African Wildcat

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African Wildcat in Sardinia (CC BY-SA 3.0)

The African wildcat (Felis silvestris lybica), is wildcat subspecies which is found across North Africa and extends around the periphery of the Arabian Peninsula to the Caspian Sea. Also called Near Eastern wildcat, it is a common and widely distributed species. Its distributional range is accompanied by a very broad habitat tolerance.

In deserts, like Sahara, it is thinly distributed, and is found especially in association with hill and mountain country, such as the Hoggar. Listed as Least Concern in 2002 by IUCN, African wildcats occur sporadically from Morocco through Libya, Algeria, Tunisia and into Egypt. It is widely distributed across the savannas of West Africa from Mauritania on the Atlantic seaboard, eastwards to the Horn of Africa, Sudan and Ethiopia; southwards it is present in all East and southern African countries.

The population in Sardinia was introduced from Near East and is traditionally allocated to the African wildcat. Those found on the Mediterranean islands of Sicily, Corsica and Crete are considered to be the European wildcats.

Evolution and domestication

It is believed that the wildcat subspecies diverged some 230,000 years ago. Based on a mitochondrial DNA study of 979 domestic and wild cats from Asia, Africa and Europe, Felis silvestris lybica is thought to have separated from European wildcat approximately 173,000 years ago and from the Asian subspecies F.s. ornata and the Southern African F.s. cafra about 131,000 years ago. Wildcats (Felis silvestris lybica) were domesticated about 10,000 years ago in the Middle East where African wildcats are currently found. Remains of a domestic cat were found in a human grave in Cyprus, which was about 9,500 years old.

Domestic cats of today came from at least five “Mitochondrial Eves”. Scientists are of the opinion that none of the other subspecies of Felis silvestris contributed to the domestic breed, and many of those subspecies’ mtDNA is being swamped by interbreeding with feral cats.

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Characteristics

African wildcat’s fur usually have light sandy grey colour, but sometimes it has a pale yellow or reddish hue. Feet are dark brown to black. Two dark rings are on the forelegs, while the hind legs are striped. Ears can vary from reddish to grey, with long light yellow hairs around the pinna. Stripes found around the face are dark ochre to black: two of them running horizontally on the cheek, while four to six across the throat. A dark stripe runs along the back. Flanks are lighter, and the belly is whitish. Pale vertical stripes on the sides often dissolve into spots.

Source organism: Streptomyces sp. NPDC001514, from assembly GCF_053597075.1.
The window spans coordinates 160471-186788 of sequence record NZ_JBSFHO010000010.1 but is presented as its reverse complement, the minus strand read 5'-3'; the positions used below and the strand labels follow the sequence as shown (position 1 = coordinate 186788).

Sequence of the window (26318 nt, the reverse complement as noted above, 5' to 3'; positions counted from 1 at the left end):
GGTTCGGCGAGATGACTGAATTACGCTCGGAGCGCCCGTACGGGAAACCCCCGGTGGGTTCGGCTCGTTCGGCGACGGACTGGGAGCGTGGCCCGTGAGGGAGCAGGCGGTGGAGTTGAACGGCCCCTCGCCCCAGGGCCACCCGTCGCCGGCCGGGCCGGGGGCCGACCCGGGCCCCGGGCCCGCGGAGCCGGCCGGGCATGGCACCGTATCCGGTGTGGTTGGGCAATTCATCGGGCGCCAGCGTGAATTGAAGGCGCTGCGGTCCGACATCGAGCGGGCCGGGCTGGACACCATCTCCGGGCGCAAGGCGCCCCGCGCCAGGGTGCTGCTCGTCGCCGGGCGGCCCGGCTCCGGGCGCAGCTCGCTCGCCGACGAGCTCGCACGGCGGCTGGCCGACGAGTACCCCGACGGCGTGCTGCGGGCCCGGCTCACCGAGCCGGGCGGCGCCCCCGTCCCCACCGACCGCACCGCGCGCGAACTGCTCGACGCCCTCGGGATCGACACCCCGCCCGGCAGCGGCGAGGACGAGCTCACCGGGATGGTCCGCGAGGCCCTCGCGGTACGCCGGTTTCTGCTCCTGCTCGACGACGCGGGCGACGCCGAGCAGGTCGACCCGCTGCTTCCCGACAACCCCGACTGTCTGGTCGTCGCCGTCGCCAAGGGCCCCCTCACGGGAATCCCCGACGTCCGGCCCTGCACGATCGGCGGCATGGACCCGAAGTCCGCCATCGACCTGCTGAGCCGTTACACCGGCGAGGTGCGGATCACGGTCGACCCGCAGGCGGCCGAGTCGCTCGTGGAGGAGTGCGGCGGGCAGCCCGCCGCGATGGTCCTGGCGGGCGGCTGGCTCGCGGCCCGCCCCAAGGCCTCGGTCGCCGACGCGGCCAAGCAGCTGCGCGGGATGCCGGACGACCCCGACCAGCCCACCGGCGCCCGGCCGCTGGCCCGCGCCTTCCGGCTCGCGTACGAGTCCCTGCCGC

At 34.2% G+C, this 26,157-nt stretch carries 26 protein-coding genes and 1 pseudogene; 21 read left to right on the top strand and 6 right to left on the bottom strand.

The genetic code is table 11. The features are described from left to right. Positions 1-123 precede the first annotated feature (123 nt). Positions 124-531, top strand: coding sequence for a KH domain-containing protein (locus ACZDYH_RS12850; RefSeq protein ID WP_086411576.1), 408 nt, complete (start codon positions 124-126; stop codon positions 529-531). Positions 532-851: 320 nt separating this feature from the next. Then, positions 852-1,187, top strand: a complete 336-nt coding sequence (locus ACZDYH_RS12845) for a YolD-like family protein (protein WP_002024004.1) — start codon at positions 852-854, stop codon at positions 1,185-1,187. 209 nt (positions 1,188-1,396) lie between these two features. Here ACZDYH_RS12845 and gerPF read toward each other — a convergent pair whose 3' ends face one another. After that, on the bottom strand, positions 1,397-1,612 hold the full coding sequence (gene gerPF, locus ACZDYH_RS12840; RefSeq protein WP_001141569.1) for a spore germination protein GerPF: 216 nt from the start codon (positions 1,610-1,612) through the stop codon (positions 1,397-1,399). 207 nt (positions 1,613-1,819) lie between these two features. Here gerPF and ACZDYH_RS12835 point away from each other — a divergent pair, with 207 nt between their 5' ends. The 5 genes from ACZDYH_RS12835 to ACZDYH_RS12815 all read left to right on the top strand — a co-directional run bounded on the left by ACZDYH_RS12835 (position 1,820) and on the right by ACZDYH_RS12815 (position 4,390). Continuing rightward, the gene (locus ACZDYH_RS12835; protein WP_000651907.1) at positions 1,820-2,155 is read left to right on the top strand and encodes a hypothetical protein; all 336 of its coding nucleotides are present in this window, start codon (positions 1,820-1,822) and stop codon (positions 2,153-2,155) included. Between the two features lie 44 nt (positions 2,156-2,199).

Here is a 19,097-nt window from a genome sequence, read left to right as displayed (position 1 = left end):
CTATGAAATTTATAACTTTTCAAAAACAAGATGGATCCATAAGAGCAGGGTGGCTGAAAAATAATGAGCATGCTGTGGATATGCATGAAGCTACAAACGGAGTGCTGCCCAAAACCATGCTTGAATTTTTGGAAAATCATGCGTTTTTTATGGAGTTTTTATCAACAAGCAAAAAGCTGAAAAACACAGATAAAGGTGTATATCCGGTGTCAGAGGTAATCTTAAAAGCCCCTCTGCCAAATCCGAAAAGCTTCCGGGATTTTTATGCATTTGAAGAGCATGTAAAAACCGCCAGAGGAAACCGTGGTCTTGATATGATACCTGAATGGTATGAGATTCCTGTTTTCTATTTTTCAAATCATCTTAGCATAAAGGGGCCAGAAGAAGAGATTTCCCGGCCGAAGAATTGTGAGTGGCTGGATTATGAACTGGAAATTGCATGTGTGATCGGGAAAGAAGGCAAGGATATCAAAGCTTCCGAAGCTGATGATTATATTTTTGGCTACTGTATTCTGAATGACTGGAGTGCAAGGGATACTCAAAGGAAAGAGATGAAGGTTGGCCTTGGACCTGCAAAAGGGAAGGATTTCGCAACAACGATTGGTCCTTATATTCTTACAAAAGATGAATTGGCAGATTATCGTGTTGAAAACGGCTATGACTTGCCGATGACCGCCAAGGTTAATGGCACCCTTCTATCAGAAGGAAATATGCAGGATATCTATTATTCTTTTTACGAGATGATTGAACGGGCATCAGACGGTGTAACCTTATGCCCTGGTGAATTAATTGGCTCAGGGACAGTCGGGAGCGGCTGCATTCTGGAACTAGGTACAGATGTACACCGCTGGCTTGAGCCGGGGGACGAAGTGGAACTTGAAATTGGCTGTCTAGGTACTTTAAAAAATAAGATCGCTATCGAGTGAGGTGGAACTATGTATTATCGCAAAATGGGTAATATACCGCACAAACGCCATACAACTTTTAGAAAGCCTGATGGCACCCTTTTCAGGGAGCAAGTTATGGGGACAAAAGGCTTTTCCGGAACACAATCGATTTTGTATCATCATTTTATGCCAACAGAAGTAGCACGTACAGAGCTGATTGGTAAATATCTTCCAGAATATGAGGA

Male wildcats from North Africa have body length of 47–59.7 cm (19–23.5 inches) with a 26.7–36.8 cm (10.5–14.5 in) long tail. Females are little shorter with body length of 40.6–55.8 cm (16.0–22.0 in) and a 24.1–33.7 cm (9.5–13.3 in) long tail. Males found in Yemen measured 46–57 cm (18–22 in) with an addition of 25–32 cm (9.8–13 in) long tail; females measured 50–51 cm (20–20 in) body length with 25–28 cm (9.8–11 in) long tail. Both the sexes ranged in weight from 3.2 to 4.5 kg (7.1 to 9.9 lb).

It was Reginald Innes Pocock, a British zoologist, who described African wildcats as a separate species from the European wildcats. Difference was based on the inconspicuous stripes on the nape and shoulders, a not so sharply defined stripe on the spinal area and by the slender tail, which is cylindrical, less bushy and more tapering. Ears are normally tipped with a small tuft and the fur is shorter than of the European wildcat.

Ecology and behaviour

African wildcats are active mainly during the night and twilight. During daytime they usually hide in the bushes or in trees. They prey mainly on rodents, like rats and mice and other small mammals. They have also been observed eating amphibians, reptiles, birds and insects. Hunting strategies include approaching the prey slowly, and then attacking by pouncing on it as soon as it is within reach, which is usually about a meter. When confronted, they raise their hairs to make themselves look larger in order to intimidate the opponent or the intruder.

Male’s territory overlaps with that of a few females, which he defends against the intruders. Female gives birth usually in burrows or hollow in the ground or tree base. Kittens are usually born in the wet season, when food availability is in abundance. Gestation period lasts between 56 and 69 days.

Litter may contain two to six kittens, with three being an average. Kittens are born blind, their eyes open within a week or ten days. They stay with their mother for five to six months and become sexually mature in six months.

Conservation

Felis silvestris is included on CITES Appendix II.[1].

Currently Alley Cat Rescue is the only organization, which has a program specifically aimed at conserving this cat and reducing what some refer to as genetic pollution by domestic cats.

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